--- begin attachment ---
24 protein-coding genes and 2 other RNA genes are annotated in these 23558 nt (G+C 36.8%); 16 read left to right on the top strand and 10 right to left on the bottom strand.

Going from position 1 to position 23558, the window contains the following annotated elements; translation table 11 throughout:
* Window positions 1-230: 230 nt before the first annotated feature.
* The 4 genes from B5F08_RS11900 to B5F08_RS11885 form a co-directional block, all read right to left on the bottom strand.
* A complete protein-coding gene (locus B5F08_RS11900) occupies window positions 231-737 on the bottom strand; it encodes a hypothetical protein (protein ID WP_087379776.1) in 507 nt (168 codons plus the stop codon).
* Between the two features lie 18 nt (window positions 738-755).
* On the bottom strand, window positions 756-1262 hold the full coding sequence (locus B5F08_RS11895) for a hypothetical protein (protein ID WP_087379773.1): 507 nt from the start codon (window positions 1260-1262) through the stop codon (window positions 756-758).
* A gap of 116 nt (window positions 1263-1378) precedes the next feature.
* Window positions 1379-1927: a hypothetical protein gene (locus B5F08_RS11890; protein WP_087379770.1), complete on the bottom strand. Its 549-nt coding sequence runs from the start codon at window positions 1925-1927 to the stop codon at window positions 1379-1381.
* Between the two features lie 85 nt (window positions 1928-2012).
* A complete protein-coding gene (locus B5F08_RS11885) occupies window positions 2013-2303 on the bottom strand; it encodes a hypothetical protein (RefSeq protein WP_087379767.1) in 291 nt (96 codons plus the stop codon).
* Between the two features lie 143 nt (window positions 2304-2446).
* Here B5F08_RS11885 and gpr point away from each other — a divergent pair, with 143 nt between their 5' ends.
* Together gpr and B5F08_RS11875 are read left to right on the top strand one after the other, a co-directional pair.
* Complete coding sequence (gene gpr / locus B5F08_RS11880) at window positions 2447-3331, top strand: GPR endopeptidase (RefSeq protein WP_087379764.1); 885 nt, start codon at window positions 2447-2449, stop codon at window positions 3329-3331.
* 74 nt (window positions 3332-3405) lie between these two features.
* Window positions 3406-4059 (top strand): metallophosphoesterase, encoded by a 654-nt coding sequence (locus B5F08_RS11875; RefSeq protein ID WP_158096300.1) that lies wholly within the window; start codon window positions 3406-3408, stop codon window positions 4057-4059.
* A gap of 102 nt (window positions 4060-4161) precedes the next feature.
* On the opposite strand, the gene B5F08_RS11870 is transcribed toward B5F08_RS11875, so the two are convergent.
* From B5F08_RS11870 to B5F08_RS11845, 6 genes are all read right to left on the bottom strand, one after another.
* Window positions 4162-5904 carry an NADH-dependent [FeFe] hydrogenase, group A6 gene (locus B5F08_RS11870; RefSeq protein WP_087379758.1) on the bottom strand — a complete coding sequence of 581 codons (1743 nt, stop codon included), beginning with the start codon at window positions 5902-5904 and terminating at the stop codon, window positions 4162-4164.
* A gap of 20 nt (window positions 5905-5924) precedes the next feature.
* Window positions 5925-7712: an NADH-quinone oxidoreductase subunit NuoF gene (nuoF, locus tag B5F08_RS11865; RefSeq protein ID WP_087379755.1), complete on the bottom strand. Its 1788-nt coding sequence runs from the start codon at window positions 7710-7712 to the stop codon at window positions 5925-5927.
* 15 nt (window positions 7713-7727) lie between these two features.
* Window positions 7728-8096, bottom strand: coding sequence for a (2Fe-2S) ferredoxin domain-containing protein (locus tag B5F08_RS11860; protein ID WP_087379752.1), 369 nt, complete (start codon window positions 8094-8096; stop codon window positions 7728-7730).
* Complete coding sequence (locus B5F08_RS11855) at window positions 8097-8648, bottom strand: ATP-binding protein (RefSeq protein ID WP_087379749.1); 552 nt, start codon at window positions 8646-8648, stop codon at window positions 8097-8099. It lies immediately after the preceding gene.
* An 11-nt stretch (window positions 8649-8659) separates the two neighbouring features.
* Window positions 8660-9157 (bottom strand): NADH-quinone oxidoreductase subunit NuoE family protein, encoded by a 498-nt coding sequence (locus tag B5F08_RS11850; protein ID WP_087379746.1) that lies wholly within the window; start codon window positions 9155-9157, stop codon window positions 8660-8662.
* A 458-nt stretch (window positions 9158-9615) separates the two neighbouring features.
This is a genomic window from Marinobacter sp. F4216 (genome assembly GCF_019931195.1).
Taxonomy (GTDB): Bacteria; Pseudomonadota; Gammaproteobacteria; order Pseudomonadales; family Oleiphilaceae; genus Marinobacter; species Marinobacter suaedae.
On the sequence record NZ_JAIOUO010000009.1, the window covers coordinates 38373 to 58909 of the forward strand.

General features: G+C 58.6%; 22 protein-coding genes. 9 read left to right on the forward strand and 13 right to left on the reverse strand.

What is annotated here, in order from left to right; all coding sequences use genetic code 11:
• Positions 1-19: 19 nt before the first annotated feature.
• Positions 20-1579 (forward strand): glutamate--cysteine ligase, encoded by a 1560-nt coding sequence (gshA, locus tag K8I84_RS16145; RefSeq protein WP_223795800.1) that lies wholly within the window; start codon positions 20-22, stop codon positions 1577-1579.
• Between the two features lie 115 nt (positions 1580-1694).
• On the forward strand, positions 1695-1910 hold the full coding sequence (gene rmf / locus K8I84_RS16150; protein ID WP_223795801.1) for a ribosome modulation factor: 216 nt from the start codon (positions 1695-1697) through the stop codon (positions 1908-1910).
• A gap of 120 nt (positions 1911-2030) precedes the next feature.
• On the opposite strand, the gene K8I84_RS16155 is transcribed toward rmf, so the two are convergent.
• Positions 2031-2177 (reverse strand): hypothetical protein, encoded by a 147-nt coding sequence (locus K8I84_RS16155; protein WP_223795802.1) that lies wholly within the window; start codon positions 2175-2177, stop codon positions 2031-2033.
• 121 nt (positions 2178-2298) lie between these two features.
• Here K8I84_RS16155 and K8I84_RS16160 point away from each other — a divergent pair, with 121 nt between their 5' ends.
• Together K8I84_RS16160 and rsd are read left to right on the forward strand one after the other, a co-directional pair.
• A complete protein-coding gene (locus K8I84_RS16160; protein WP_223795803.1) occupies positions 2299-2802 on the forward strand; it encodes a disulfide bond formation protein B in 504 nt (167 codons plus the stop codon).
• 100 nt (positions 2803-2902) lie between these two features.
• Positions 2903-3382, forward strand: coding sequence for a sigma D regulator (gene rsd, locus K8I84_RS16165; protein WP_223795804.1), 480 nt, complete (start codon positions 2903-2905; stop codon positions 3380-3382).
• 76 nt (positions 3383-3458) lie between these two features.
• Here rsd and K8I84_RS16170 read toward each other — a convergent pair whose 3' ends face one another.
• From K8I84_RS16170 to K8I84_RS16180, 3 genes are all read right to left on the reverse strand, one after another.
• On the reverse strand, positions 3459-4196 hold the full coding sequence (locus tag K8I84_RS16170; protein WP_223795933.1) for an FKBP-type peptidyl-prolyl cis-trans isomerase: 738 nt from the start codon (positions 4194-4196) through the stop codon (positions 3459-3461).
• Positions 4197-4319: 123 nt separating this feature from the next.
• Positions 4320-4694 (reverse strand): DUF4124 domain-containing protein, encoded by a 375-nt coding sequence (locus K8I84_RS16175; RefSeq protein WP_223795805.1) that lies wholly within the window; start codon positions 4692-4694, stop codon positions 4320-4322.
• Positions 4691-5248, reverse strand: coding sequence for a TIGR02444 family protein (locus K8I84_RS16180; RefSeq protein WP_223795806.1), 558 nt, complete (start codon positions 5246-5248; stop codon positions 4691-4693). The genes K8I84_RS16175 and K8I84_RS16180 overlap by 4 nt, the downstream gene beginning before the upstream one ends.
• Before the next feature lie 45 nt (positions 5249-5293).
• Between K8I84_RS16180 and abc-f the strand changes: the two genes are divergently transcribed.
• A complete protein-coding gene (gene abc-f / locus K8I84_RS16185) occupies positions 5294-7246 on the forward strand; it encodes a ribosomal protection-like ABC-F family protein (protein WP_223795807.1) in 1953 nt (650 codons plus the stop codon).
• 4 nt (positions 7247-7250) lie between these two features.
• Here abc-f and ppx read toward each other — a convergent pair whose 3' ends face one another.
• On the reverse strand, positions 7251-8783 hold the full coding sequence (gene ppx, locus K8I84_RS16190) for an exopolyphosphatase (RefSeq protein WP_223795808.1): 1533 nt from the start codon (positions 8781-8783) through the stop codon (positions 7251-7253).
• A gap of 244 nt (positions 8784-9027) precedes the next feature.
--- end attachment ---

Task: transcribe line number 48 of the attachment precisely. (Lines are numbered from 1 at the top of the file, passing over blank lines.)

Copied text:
• 76 nt (positions 3383-3458) lie between these two features.